Diversity Is Finally On The Runways At New York Fashion Week (And It Started With Kanye)

Kanye West’s NYFW fashion show wasn’t just notable for its star-studded FROW. And it wasn’t even the clothes; it was the models.


by Zing Tsjeng |

Kanye West’s NYFW show saw 50 assembled men and women - standing in solemn rows and dressed in Yeezy Boost footwear - but looking like no other catwalk seen at New York.

There were your standard leggy white girl models, sure. But there were also wide-hipped, curvy short girls; black models with teased-out afros and bleached dreads; Asian and Latino and mixed race girls and boys of all shapes and colours… Turns out Yeezy’s vision of a dystopian army also looks a lot like a Benetton ad.

Fashion’s long-running problem with diversity has been well documented by campaigners like Bethann Hardison, who runs the Balance Diversity campaign. According to a Fashion Spot report, 83% of the models on the spring/summer 2015 runways were white. But this season, it feels like things are changing – and Kanye’s show was just the start.

Becca McCharen might not be a household name, but everyone from Beyonce to Nicki Minaj and FKA Twigs has worn designs from her label Chromat. Her runway show on Saturday featured plus-size models, trans women and girls from all ethnicities. ‘I’m so against all white, straight, skinny girl runways,’ she told Fashionista. ‘That just doesn’t reflect my reality and who I am and who the Chromat woman is.’ The whole collection, she said, was inspired by Martine Rothblatt, a trans woman who is America’s highest paid female CEO.

Earlier this week, designer Carrie Hammer made NYFW history by casting American Horror Story actress and disability advocate Jamie Brewer for her show. Brewer, dressed in a cinched black skirt dress, raised her arms in triumph as she went down the runway. She had good reason to: she is now in the record books as the first woman with Down Syndrome to walk in NYFW.

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It feels like change is in the air. Labels like Hood By Air and Balmain have long emphasised runway diversity. Balmain designer (and Rihanna’s BFF) Olivier Rousteing has choice words to say to any designer who doesn’t do the same: ‘What the fuck, you put just one black girl in to make sure you’ve ticked a box? Like, do you go to London, to Paris, to New York? I think you see as many black and Asian people there as white people. Fashion wants to be modern and reflect the street and talk to people but at the end of the day they just talk to themselves. They don’t realise that the world is changing.’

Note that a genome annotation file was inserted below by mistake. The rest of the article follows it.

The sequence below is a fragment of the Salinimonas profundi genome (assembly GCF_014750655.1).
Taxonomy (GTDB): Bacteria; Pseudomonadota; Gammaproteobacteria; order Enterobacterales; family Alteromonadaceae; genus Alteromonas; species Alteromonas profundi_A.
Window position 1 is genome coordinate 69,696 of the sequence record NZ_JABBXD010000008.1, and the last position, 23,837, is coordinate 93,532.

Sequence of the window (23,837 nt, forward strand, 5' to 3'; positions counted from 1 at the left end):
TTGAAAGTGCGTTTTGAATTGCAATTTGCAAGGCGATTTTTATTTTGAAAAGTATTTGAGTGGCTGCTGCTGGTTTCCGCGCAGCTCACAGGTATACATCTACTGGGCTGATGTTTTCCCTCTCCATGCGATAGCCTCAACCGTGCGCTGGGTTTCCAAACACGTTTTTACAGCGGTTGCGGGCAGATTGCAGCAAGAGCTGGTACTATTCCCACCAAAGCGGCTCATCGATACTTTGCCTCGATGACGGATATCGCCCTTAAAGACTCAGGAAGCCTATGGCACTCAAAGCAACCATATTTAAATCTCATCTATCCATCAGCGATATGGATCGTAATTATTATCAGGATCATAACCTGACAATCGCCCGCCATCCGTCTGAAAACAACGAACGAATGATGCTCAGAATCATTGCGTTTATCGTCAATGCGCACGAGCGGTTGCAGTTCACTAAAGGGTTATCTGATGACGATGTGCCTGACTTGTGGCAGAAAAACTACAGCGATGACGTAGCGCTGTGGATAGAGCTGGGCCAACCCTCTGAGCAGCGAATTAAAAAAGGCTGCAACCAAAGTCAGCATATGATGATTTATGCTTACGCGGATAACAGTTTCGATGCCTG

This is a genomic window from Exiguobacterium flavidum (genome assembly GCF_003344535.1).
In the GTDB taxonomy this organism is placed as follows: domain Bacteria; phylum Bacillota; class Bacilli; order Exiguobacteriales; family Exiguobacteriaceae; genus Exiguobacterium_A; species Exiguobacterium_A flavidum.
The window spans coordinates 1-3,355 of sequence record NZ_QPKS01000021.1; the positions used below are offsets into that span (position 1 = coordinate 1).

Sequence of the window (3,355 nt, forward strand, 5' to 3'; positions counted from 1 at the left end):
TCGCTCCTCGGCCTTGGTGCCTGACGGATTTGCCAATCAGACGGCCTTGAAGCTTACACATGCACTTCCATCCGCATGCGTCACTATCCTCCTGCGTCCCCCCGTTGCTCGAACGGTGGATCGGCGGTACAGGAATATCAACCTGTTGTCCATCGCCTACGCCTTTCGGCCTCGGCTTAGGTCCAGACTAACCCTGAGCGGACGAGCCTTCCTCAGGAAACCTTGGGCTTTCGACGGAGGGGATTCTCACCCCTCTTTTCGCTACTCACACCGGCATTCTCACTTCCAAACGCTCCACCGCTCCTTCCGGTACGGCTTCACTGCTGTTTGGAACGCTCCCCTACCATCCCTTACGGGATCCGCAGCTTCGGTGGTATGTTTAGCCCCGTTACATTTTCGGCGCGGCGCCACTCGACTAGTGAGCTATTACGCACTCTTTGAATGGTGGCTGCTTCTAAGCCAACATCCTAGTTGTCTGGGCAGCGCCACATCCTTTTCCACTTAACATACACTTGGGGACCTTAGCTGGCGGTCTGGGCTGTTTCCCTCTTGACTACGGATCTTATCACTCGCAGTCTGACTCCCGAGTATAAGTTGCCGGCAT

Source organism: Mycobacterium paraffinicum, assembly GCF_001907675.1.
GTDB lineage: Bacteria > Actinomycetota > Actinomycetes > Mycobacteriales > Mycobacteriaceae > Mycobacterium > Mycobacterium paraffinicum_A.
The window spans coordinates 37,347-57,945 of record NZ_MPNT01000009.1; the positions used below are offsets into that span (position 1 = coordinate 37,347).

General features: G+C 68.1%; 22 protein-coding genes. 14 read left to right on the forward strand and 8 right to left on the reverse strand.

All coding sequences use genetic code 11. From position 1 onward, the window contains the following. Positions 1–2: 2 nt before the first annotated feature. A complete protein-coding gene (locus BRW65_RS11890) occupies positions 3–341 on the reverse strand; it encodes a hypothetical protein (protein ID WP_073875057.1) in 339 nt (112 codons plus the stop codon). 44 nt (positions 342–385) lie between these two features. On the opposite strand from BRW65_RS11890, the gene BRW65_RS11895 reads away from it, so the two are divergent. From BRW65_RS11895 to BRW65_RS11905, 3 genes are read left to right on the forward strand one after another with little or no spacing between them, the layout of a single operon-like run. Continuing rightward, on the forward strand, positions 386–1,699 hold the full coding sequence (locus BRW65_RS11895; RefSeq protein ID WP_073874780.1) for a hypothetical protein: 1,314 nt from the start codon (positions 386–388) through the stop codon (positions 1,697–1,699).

There’s a tendency for the ‘diversity question’ in fashion to be reduced down to simplifiers. Do you cast plus size models? Do you cast black girls? But this season, those issues are all part of the same equation. Sure, there are designers who still insist on an all-white catwalk; but there are also those who have realised that the runway shouldn’t resemble an Aryan fantasy training camp. And that it also shouldn’t even be limited to those who were born biologically female – Chromat, Hood By Air and Carrie Hammer have all made huge strides by casting genderqueer and trans women in their collections.

It’s telling that many of these designers aren’t straight or white themselves – Hood By Air designer Shayne Oliver is a black gay man, while Chromat’s Becca McCharen identifies as queer. And, well, Kanye made a song called ‘Black Skinhead’, which pretty much tells you everything you need to know. These people are pushing for change because so that fashion reflects their own reality and lived experience. It’s tempting to celebrate this as ‘radical’ or ‘boundary-pushing’, when it’s really not – because telling the truth about the world around you should really be the simplest, and most natural, thing of all.

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This article originally appeared on The Debrief.

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